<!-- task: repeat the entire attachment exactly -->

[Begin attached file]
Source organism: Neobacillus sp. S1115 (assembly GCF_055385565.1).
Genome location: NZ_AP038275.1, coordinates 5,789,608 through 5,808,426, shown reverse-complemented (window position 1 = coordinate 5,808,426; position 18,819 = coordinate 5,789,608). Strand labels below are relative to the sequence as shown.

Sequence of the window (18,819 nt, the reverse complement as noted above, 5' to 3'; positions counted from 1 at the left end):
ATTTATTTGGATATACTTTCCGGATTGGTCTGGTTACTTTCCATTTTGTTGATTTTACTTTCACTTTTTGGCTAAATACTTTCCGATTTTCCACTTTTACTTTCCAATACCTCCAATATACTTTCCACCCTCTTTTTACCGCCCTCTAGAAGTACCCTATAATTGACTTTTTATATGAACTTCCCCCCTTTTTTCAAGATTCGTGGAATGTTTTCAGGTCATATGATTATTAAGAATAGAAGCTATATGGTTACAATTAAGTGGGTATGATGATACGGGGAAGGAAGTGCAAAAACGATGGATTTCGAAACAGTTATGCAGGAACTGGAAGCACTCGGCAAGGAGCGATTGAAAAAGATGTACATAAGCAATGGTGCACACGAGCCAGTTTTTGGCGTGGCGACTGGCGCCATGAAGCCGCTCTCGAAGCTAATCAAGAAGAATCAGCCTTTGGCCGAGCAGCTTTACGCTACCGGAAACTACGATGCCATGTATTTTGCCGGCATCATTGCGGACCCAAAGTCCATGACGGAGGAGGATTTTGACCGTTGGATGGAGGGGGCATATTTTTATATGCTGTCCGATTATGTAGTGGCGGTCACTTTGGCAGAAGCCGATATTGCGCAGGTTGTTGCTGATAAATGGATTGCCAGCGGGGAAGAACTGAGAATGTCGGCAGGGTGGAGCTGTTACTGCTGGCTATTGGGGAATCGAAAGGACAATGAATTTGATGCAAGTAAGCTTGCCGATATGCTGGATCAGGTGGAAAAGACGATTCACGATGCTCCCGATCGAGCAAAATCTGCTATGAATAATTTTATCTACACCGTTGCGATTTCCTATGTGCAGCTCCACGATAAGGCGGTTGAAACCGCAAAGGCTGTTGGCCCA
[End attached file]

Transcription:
Source organism: Neobacillus sp. S1115 (assembly GCF_055385565.1).
Genome location: NZ_AP038275.1, coordinates 5,789,608 through 5,808,426, shown reverse-complemented (window position 1 = coordinate 5,808,426; position 18,819 = coordinate 5,789,608). Strand labels below are relative to the sequence as shown.

Sequence of the window (18,819 nt, the reverse complement as noted above, 5' to 3'; positions counted from 1 at the left end):
ATTTATTTGGATATACTTTCCGGATTGGTCTGGTTACTTTCCATTTTGTTGATTTTACTTTCACTTTTTGGCTAAATACTTTCCGATTTTCCACTTTTACTTTCCAATACCTCCAATATACTTTCCACCCTCTTTTTACCGCCCTCTAGAAGTACCCTATAATTGACTTTTTATATGAACTTCCCCCCTTTTTTCAAGATTCGTGGAATGTTTTCAGGTCATATGATTATTAAGAATAGAAGCTATATGGTTACAATTAAGTGGGTATGATGATACGGGGAAGGAAGTGCAAAAACGATGGATTTCGAAACAGTTATGCAGGAACTGGAAGCACTCGGCAAGGAGCGATTGAAAAAGATGTACATAAGCAATGGTGCACACGAGCCAGTTTTTGGCGTGGCGACTGGCGCCATGAAGCCGCTCTCGAAGCTAATCAAGAAGAATCAGCCTTTGGCCGAGCAGCTTTACGCTACCGGAAACTACGATGCCATGTATTTTGCCGGCATCATTGCGGACCCAAAGTCCATGACGGAGGAGGATTTTGACCGTTGGATGGAGGGGGCATATTTTTATATGCTGTCCGATTATGTAGTGGCGGTCACTTTGGCAGAAGCCGATATTGCGCAGGTTGTTGCTGATAAATGGATTGCCAGCGGGGAAGAACTGAGAATGTCGGCAGGGTGGAGCTGTTACTGCTGGCTATTGGGGAATCGAAAGGACAATGAATTTGATGCAAGTAAGCTTGCCGATATGCTGGATCAGGTGGAAAAGACGATTCACGATGCTCCCGATCGAGCAAAATCTGCTATGAATAATTTTATCTACACCGTTGCGATTTCCTATGTGCAGCTCCACGATAAGGCGGTTGAAACCGCAAAGGCTGTTGGCCCA